Tennis loves to put its head under the guillotine. Just when the game seemed to be entering an era of increased popularity, thanks largely to the long overdue approval of open play, up pops a new lethal situation. Guarantees. Or, if you will, management fees. It seems the pros, both contract and independent, are unwilling to play in open tournaments for prize money alone and that, just like the days of the old amateur tournaments, they want something extra. The alternative, they say, is the boycott; that is, no Rod Laver at Forest Hills or anybody else you ever heard of, either.
In a way, you can't blame the pro promoters for their stand. At the first U.S. Open at Forest Hills two years ago the contract pros showed up for nothing and took a financial beating. Last year the USLTA reluctantly paid out more than $100,000 in guarantees, but it decided to forgo any such payments in 1970. That's when the pros threatened not to show. Lest anyone think they are bluffing, George MacCall's group is not going to the Australian Open this month, even though it means Rod Laver will be unable to defend the first leg of his Grand Slam.
To talk the game in off the ledge, a secret meeting was held last week in New York in the office of Joe Cullman, chairman of the U.S. Open. Gathered together for the first time in a negotiating mood were the leading administrators and operators of the game, amateur and pro. "The alternative was warfare," said USLTA President Ala-stair Martin, a determined progressive in sheepish amateur clothing who wisely rounded up Mike Davies of Lamar Hunt's World Championship Tennis; MacCall and Fred Podesta of the National Tennis League; Bill Talbert, director of the U.S. Open; Bob Malaga of the USLTA; Gladys Heldman, the influential publisher of World Tennis magazine (who was representing women's tennis); ex-promoter Jack Kramer, still a force; and, finally, deposed Davis Cup Captain Donald Dell, Gene Scott and Bill Riordan, who act as agents for various independent pros. (Though he resigned under pressure from Martin last week, Dell remains a power in charge of his own pro group—Ashe, Smith, Lutz, Pasarell, Hoad, Franulovic. Dell's successor as cup captain will be a St. Petersburg lawyer, Ed Turville.) Absent was Lamar Hunt, whose bank account prompted another millionaire, Martin, to make an approach by the amateurs to the pros. Hunt was at the Super Bowl with his Kansas City Chiefs, but he has made it clear this his pride, as well as money, is involved in tennis—just as it was in the AFL. Although several of Martin's advisers suggested that Hunt would disappear if ignored or fought, Martin decided that if Hunt could be too much for the NFL, he would certainly be too much for the USLTA. Therefore Martin took the trouble to talk with Hunt privately in a prelude to last week's summit gathering in order to hear Hunt's views.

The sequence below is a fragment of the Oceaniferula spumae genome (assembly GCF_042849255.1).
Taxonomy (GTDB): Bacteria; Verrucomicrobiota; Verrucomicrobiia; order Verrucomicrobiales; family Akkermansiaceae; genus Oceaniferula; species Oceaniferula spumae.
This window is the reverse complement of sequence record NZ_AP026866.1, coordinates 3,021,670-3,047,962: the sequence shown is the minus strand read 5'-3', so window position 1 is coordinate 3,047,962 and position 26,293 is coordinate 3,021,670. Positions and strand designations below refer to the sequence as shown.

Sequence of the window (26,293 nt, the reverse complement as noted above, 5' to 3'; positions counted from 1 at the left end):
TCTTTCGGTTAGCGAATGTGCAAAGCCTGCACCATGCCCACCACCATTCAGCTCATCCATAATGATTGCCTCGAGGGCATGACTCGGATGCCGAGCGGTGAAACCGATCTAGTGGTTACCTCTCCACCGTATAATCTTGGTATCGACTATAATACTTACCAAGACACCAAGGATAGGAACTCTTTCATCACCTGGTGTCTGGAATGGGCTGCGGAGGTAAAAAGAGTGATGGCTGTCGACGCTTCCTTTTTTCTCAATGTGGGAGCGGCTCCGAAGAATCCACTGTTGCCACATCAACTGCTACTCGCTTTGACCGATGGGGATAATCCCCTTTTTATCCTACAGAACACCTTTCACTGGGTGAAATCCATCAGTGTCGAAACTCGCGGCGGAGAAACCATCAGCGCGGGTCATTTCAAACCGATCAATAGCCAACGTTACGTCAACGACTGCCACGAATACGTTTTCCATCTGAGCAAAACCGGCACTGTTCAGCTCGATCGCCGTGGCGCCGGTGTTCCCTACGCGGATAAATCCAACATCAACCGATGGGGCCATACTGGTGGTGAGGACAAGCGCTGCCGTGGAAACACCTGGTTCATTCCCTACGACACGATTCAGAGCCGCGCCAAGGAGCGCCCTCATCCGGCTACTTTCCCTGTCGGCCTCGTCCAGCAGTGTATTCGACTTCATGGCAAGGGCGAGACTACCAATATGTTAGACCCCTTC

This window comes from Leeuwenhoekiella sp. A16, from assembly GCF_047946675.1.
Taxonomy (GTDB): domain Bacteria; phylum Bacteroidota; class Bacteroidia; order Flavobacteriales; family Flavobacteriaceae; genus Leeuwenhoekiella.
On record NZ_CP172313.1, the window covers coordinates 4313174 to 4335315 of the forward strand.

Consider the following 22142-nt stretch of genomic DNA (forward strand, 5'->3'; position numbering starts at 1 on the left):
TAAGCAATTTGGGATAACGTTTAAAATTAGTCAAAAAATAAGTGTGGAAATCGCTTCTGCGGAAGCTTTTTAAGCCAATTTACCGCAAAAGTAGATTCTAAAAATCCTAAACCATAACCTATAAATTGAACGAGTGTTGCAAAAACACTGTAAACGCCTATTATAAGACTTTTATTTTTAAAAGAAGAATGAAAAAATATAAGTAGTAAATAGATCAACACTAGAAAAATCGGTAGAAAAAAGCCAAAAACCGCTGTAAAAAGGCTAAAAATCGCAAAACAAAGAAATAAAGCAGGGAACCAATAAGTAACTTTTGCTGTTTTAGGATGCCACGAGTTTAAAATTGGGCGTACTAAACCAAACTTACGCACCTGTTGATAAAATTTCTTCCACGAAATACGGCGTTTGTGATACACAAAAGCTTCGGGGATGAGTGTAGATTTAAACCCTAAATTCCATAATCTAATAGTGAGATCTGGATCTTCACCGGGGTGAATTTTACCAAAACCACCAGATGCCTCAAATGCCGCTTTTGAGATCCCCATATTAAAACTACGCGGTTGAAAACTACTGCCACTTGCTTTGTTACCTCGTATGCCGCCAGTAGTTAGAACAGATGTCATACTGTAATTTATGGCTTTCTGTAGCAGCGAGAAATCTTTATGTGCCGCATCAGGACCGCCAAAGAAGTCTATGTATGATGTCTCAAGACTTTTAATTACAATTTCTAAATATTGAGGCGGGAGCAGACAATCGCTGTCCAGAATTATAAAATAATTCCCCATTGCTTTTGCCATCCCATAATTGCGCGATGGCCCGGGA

At the meeting itself Talbert and Martin proposed a formula of paying fixed expenses to the top 50 players of the world, to be ranked by MacCall, Scott, Dell, Davies and Riordan. The independent players would keep their money individually, while the contract pros would turn theirs over to the boss. "Before we agree we'll have to see how it projects and compares with the fees we need," said Mike Davies. The measure, which will not cost the USLTA nearly as much as last year, is, in Martin's words, "admittedly only a stopgap for a year or so." In tennis' interest, the ideal would be for the promoters to rewrite contracts with their players, becoming agents or sponsors and taking a slice of their prize money. Then tennis would parallel golf. Old pro Jack Kramer was on the amateurs' side this time and was "disappointed the USLTA gave in to the promoters." But Alastair Martin hoped his proposal would "keep everybody happy." He didn't relish being president the year the guillotine drops.